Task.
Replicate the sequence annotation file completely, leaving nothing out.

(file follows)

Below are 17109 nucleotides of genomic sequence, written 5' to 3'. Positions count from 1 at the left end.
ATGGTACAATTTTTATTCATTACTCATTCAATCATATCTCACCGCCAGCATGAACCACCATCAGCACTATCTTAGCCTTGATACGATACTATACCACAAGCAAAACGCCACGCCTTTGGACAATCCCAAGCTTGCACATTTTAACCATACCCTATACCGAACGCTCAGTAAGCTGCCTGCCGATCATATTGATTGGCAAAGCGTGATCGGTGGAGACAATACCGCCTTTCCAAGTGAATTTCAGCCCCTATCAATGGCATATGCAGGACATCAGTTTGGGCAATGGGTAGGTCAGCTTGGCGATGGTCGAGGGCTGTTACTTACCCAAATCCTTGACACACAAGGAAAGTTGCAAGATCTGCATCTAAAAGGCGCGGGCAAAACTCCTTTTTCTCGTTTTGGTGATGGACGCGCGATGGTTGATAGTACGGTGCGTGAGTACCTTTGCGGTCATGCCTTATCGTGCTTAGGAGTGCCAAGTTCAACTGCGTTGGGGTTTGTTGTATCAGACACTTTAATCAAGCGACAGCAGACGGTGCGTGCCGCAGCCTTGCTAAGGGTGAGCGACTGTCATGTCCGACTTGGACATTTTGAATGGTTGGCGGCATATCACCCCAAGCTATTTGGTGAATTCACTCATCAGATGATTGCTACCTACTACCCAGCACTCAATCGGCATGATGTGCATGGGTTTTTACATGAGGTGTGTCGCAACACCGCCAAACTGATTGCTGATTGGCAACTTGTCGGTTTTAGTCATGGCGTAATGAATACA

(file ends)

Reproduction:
Below are 17109 nucleotides of genomic sequence, written 5' to 3'. Positions count from 1 at the left end.
ATGGTACAATTTTTATTCATTACTCATTCAATCATATCTCACCGCCAGCATGAACCACCATCAGCACTATCTTAGCCTTGATACGATACTATACCACAAGCAAAACGCCACGCCTTTGGACAATCCCAAGCTTGCACATTTTAACCATACCCTATACCGAACGCTCAGTAAGCTGCCTGCCGATCATATTGATTGGCAAAGCGTGATCGGTGGAGACAATACCGCCTTTCCAAGTGAATTTCAGCCCCTATCAATGGCATATGCAGGACATCAGTTTGGGCAATGGGTAGGTCAGCTTGGCGATGGTCGAGGGCTGTTACTTACCCAAATCCTTGACACACAAGGAAAGTTGCAAGATCTGCATCTAAAAGGCGCGGGCAAAACTCCTTTTTCTCGTTTTGGTGATGGACGCGCGATGGTTGATAGTACGGTGCGTGAGTACCTTTGCGGTCATGCCTTATCGTGCTTAGGAGTGCCAAGTTCAACTGCGTTGGGGTTTGTTGTATCAGACACTTTAATCAAGCGACAGCAGACGGTGCGTGCCGCAGCCTTGCTAAGGGTGAGCGACTGTCATGTCCGACTTGGACATTTTGAATGGTTGGCGGCATATCACCCCAAGCTATTTGGTGAATTCACTCATCAGATGATTGCTACCTACTACCCAGCACTCAATCGGCATGATGTGCATGGGTTTTTACATGAGGTGTGTCGCAACACCGCCAAACTGATTGCTGATTGGCAACTTGTCGGTTTTAGTCATGGCGTAATGAATACA